Part of the power of paper prototypes is the depth you can achieve by having a human simulate the backend. A Wizard of Oz prototype also uses a human in the backend, but the frontend is an actual computer system instead of a paper mockup. The term Wizard of Oz comes from the movie of the same name, in which the wizard was a man hiding behind a curtain, controlling a massive and impressive display.
In a Wizard of Oz prototype, the "wizard" is usually but not always hidden from the user. Wizard of Oz prototypes are often used to simulate future technology that isn't available yet, particularly artificial intelligence. A famous example was the listening typewriter (Gould, Conti, & Hovanyecz, “Composing letters with a simulated listening typewriter”, *CACM* v26 n4, April 1983). This study sought to compare the effectiveness and acceptability of isolated-word speech recognition, which was the state of the art in the early 80's, with continuous speech recognition, which wasn't possible yet. The interface was a speech-operated text editor. Users looked at a screen and dictated into a microphone, which was connected to a typist (the wizard) in another room. Using a keyboard, the wizard operated the editor showing on the user's screen.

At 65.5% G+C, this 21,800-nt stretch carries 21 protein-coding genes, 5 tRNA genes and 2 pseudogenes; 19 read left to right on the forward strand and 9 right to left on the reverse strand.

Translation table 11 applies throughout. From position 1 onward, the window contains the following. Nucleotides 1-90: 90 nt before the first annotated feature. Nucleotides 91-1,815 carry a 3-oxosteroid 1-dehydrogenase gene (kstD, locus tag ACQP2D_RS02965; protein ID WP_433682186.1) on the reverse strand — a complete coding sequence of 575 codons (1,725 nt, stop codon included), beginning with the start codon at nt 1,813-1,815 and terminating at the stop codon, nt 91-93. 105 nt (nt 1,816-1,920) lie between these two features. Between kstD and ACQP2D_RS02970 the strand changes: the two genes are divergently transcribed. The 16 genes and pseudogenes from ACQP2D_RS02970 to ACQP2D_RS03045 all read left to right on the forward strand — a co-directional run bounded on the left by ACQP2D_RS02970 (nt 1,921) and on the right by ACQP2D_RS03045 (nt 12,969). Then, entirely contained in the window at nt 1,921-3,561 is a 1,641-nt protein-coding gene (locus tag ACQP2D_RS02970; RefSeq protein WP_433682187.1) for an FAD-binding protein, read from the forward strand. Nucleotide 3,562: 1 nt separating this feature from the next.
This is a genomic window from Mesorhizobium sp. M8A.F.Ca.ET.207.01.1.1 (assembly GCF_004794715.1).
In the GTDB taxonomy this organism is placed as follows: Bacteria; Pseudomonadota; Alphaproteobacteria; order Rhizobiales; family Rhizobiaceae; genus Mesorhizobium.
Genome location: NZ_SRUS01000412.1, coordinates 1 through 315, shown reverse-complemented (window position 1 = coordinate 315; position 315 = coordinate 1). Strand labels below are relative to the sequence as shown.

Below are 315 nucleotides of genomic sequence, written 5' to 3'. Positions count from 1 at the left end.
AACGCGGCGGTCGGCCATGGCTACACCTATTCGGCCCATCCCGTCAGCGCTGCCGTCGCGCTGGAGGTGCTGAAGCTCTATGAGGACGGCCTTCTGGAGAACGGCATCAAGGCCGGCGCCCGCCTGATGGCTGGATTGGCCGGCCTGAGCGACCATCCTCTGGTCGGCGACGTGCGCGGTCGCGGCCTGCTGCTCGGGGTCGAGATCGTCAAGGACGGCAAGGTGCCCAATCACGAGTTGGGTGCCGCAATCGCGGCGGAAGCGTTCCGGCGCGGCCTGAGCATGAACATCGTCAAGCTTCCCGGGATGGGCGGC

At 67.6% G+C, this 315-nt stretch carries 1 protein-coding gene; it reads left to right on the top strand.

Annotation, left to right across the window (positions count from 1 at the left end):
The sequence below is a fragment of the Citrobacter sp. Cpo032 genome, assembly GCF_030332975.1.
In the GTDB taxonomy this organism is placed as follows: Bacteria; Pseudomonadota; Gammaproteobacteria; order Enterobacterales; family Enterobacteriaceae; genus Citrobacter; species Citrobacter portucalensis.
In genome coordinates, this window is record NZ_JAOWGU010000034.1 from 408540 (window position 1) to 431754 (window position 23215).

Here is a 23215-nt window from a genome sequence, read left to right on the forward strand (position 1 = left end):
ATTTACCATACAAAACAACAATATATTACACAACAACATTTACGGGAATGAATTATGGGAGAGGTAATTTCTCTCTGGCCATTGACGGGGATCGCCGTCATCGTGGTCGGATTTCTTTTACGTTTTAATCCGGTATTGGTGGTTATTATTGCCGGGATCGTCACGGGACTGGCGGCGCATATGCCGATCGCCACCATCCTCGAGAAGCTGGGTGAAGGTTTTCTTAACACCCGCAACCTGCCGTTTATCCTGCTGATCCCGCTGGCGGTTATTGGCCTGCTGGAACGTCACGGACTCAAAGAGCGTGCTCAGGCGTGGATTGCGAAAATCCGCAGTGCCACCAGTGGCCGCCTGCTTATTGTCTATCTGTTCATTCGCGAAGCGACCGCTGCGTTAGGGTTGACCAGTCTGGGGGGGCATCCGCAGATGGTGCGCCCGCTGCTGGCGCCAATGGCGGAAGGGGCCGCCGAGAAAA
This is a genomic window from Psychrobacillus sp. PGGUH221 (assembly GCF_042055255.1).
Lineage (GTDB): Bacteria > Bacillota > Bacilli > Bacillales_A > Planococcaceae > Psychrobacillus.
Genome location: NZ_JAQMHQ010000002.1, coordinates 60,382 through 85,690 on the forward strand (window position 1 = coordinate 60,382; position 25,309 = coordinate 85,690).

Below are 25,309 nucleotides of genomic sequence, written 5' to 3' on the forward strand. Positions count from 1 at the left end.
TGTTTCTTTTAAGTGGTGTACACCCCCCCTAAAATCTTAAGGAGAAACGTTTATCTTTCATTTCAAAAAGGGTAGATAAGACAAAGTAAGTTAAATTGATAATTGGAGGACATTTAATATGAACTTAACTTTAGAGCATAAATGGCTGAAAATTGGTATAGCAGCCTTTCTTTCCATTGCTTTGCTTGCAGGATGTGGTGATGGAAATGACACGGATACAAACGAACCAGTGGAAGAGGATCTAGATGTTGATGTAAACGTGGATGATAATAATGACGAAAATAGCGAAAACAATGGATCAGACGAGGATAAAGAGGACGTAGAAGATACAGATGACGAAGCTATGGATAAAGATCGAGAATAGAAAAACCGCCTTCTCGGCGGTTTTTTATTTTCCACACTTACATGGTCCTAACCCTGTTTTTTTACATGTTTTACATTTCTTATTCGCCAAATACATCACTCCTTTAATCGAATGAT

The wizard's skill was critical in this experiment. She could type 80 wpm, she practiced with the simulation for several weeks (with some iterative design on the simulator to improve her interface), and she was careful to type exactly what the user said, even exclamations and parenthetical comments or asides. The computer helped make her responses a more accurate simulation of computer speech recognition. It looked up every word she typed in a fixed dictionary, and any words that were not present were replaced with X's, to simulate misrecognition. Furthermore, in order to simulate the computer's ignorance of context, homophones were replaced with the most common spelling, so "done" replaced "dun", and "in" replaced "inn". The result was an extremely effective illusion. Most users were surprised when told (midway through the experiment) that a human was listening to them and doing the typing.
Thinking and acting mechanically is harder for a wizard than it is for a paper prototype simulator, because the tasks for which Wizard of Oz testing is used tend to be more "intelligent". It helps if the wizard is personally familiar with the capabilities of similar interfaces, so that a realistic simulation can be provided. (See Maulsby et al, ["Prototyping an intelligent agent through Wizard of Oz"](http://luca.bisognin.online.fr/icp/biblio/University_of_Calgary/maulsby93prototyping.pdf), CHI 1993.) It also helps if the wizard's interface can intentionally dumb down the responses, as was done in the Gould study.
A key challenge in designing a Wizard of Oz prototype is that you actually have two interfaces to worry about: the user's interface, which is presumably the one you're testing, and the wizard's.